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March 3, 2007

Most Expensive Beachfront Homes

FORBES -- May 3, 2007 | Matt Woolsey

Break out the flip-flops and swim trunks, beach season is right around the corner. The only question is — in which of the country’s crop of uber-luxe beachfront homes to invest?

A $40 million, 22,000 square foot mansion on a secluded island in the Pacific Northwest or Shaquille O’Neal’s house on Miami’s Star Island?

Decisions, decisions.

“Every location has its own distinct personality,” says Steve diFrancesco, a broker at Hunter Reed and Company, a Philadelphia-based luxury real estate company with listings in Nantucket. “Nantucket is very affluent, but very low-key. High net worth people seek the places which match their personality.”

Or, put the east to your stern and head to Hawaii. There, in the shadow of Maua Kea buy a $31 million beachfront mansion on 11 acres of shoreline and spend your days playing golf and swimming in your private cove.

For the sunshine sans sunburn, a 16,490 square foot, Seattle-area Georgian mansion might be the answer. Perched atop a secluded bluff, the 1920’s home boasts a home theatre and a formal ballroom, should a full day of kayaking exceed your level of SPF.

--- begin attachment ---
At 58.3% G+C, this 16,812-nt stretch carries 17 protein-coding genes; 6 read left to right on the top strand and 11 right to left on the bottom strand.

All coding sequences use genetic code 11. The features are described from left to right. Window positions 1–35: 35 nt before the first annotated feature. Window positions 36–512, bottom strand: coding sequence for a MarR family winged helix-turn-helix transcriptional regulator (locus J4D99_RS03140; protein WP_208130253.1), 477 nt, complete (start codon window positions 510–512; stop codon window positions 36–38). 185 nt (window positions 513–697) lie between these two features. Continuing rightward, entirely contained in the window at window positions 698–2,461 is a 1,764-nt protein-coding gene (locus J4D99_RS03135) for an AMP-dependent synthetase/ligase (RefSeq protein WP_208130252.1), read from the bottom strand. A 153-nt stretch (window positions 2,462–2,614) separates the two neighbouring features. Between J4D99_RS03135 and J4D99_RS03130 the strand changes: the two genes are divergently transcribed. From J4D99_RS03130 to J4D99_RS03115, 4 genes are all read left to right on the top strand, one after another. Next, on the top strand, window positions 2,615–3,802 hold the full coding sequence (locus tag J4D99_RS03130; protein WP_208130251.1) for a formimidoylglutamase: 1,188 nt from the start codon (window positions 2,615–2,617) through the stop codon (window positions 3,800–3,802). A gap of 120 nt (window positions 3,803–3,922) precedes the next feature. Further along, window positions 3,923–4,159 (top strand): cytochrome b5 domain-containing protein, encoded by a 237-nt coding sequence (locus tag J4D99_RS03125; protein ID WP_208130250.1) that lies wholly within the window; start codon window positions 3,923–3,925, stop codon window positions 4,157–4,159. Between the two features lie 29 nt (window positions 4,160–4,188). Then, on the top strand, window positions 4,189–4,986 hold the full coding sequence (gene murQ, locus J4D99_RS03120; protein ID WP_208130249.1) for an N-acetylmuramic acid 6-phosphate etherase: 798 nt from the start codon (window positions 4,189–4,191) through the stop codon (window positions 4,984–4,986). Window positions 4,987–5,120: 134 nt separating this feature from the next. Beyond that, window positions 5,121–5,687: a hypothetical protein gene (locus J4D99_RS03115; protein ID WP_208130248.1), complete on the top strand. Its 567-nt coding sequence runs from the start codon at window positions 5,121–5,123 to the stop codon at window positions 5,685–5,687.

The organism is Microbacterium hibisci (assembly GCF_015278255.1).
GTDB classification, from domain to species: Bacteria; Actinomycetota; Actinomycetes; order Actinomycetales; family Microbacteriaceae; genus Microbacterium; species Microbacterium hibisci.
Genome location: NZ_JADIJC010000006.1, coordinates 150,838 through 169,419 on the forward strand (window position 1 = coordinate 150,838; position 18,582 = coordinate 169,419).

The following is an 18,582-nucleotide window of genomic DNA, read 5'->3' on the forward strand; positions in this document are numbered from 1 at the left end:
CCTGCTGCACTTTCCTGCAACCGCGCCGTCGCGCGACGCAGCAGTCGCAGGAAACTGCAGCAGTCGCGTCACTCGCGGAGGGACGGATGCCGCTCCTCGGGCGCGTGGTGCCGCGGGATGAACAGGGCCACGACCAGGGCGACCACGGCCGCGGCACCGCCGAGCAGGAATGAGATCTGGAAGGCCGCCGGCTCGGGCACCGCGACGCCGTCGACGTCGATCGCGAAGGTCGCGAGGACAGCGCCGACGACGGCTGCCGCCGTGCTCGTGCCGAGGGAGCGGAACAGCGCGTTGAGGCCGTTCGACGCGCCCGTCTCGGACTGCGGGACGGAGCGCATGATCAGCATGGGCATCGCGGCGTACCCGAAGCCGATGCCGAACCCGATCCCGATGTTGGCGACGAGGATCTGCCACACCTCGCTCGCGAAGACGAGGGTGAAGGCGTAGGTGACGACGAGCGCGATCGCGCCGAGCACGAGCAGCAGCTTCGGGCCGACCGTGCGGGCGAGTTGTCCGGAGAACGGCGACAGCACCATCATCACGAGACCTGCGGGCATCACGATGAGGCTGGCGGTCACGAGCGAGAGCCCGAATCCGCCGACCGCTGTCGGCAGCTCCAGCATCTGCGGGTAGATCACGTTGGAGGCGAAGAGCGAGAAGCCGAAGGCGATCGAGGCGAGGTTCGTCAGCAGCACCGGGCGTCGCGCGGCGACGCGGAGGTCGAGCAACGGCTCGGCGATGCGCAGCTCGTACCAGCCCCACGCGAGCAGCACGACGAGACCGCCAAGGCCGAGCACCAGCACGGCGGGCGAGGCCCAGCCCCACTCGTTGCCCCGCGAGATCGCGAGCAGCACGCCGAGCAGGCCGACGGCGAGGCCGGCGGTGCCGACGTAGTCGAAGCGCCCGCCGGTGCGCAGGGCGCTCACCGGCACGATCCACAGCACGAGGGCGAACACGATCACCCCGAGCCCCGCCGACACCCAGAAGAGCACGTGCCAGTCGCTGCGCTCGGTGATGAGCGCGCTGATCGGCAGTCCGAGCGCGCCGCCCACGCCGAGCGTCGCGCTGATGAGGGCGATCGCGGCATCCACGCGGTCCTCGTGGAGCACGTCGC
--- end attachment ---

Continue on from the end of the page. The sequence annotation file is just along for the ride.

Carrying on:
Beachfront property might be among the most sought-after, but that doesn’t mean it sells the quickest.

“Agents who sell in coastal areas love the waterfront listings because they are the top of the market,” says Harry DiOrio, the Prudential Douglas Elliman broker for a $33 million Shelter Island manor. “But since it sells for a higher price, easily twice the price as one not on the beach, it isn’t necessarily easier to sell.”

Double might seem like an anectdotal overstatement, but there’s just something about the sound of the waves that loosens buyers’ purse strings. In Nantucket, a waterfront lot smaller than an acre just sold for $5 million, a record price per acre, according to DiFrancesco. The interior lot sold for less than half that.

“(On Nantucket) waterfront property draws the highest level of interest from high net worth buyers,” DiFrancesco says. “As a long term investment asset, waterfront properties will always command the highest values.”